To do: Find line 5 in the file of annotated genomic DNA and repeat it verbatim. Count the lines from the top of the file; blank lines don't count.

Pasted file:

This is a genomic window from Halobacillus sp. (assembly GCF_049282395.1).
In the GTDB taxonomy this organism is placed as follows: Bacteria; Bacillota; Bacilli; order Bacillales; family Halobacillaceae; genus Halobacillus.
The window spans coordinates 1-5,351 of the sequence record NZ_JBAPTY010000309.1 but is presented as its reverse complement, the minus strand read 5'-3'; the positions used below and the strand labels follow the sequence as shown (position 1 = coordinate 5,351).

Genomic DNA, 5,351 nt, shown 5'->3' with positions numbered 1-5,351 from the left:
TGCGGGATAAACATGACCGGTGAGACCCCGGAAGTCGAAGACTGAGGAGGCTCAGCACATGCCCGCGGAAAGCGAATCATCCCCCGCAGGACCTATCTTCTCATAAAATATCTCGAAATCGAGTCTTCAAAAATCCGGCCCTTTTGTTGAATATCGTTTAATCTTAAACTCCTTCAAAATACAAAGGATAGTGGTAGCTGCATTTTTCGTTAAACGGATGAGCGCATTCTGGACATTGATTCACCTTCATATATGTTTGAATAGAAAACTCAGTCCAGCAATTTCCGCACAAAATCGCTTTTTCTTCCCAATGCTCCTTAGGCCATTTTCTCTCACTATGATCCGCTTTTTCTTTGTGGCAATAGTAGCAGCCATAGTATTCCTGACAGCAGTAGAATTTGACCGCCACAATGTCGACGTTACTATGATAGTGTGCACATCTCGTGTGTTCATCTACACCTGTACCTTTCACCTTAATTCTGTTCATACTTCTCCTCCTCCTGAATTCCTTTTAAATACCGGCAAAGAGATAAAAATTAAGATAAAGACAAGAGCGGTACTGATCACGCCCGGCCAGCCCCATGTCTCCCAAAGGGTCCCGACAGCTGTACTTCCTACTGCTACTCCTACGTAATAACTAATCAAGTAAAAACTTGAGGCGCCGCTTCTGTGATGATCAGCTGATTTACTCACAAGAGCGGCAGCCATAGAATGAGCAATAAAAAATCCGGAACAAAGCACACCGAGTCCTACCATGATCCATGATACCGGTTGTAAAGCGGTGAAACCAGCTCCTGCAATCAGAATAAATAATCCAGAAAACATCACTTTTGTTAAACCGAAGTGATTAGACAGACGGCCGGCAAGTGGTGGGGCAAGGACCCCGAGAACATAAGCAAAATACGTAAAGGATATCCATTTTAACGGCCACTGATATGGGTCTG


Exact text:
TGCGGGATAAACATGACCGGTGAGACCCCGGAAGTCGAAGACTGAGGAGGCTCAGCACATGCCCGCGGAAAGCGAATCATCCCCCGCAGGACCTATCTTCTCATAAAATATCTCGAAATCGAGTCTTCAAAAATCCGGCCCTTTTGTTGAATATCGTTTAATCTTAAACTCCTTCAAAATACAAAGGATAGTGGTAGCTGCATTTTTCGTTAAACGGATGAGCGCATTCTGGACATTGATTCACCTTCATATATGTTTGAATAGAAAACTCAGTCCAGCAATTTCCGCACAAAATCGCTTTTTCTTCCCAATGCTCCTTAGGCCATTTTCTCTCACTATGATCCGCTTTTTCTTTGTGGCAATAGTAGCAGCCATAGTATTCCTGACAGCAGTAGAATTTGACCGCCACAATGTCGACGTTACTATGATAGTGTGCACATCTCGTGTGTTCATCTACACCTGTACCTTTCACCTTAATTCTGTTCATACTTCTCCTCCTCCTGAATTCCTTTTAAATACCGGCAAAGAGATAAAAATTAAGATAAAGACAAGAGCGGTACTGATCACGCCCGGCCAGCCCCATGTCTCCCAAAGGGTCCCGACAGCTGTACTTCCTACTGCTACTCCTACGTAATAACTAATCAAGTAAAAACTTGAGGCGCCGCTTCTGTGATGATCAGCTGATTTACTCACAAGAGCGGCAGCCATAGAATGAGCAATAAAAAATCCGGAACAAAGCACACCGAGTCCTACCATGATCCATGATACCGGTTGTAAAGCGGTGAAACCAGCTCCTGCAATCAGAATAAATAATCCAGAAAACATCACTTTTGTTAAACCGAAGTGATTAGACAGACGGCCGGCAAGTGGTGGGGCAAGGACCCCGAGAACATAAGCAAAATACGTAAAGGATATCCATTTTAACGGCCACTGATATGGGTCTG